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Issue 147 Spring 2023

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Clinical members of the Society for Endocrinology may recall receiving a survey last year about their experience of patients with COVID-19-related adrenal haemorrhage (AH). The Society’s task force that is charged with describing the UK experience of this condition has now collated and reported these data, along with a systematic literature review.

Elhassan et al. provide a detailed descriptive summary of the presentations and outcomes of 18 UK patients with either COVID-19 infection-related AH (n=7) or COVID-19 vaccination-related AH (n=11) (the latter being defined by COVID-19 vaccination 5–30 days prior to detection of the adrenal problem). It is of note that most of these patients had a concomitant diagnosis of definite or probable vaccine-induced immune thrombocytopenia and thrombosis (VITT).

AH is thought to be an under-diagnosed condition. This study will therefore make useful reading for both acute physicians and endocrinologists. In particular, the authors highlight acute abdominal pain as a presenting feature, and thus the need to consider this diagnosis in patients with COVID-19 infection, or with COVID-19 VITT, who report abdominal pain.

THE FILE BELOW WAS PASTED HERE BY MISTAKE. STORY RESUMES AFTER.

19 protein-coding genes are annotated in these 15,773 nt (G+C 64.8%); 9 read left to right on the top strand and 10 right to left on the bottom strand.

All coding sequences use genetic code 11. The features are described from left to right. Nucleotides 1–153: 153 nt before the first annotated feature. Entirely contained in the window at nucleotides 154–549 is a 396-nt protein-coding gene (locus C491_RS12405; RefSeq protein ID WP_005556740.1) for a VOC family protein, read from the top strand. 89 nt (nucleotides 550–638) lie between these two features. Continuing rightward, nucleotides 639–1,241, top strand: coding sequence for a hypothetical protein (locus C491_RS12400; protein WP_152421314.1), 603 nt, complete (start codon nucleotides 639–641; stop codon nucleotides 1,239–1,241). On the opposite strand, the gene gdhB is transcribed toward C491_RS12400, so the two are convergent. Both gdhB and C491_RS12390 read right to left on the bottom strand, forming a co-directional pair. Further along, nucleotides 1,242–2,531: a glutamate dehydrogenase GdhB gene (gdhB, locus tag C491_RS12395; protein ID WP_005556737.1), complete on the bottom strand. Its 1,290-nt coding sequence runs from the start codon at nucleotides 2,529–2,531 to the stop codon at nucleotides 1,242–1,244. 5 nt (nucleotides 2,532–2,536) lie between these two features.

AH was bilateral in 12 out of 18 patients, and all of these patients required glucocorticoid treatment. The authors therefore suggest immediate, empirical glucocorticoid replacement in bilateral AH, with a low threshold for its initiation in patients with unilateral AH, especially when VITT is present.

Read the full article in Clinical Endocrinology doi:10.1111/cen.14881

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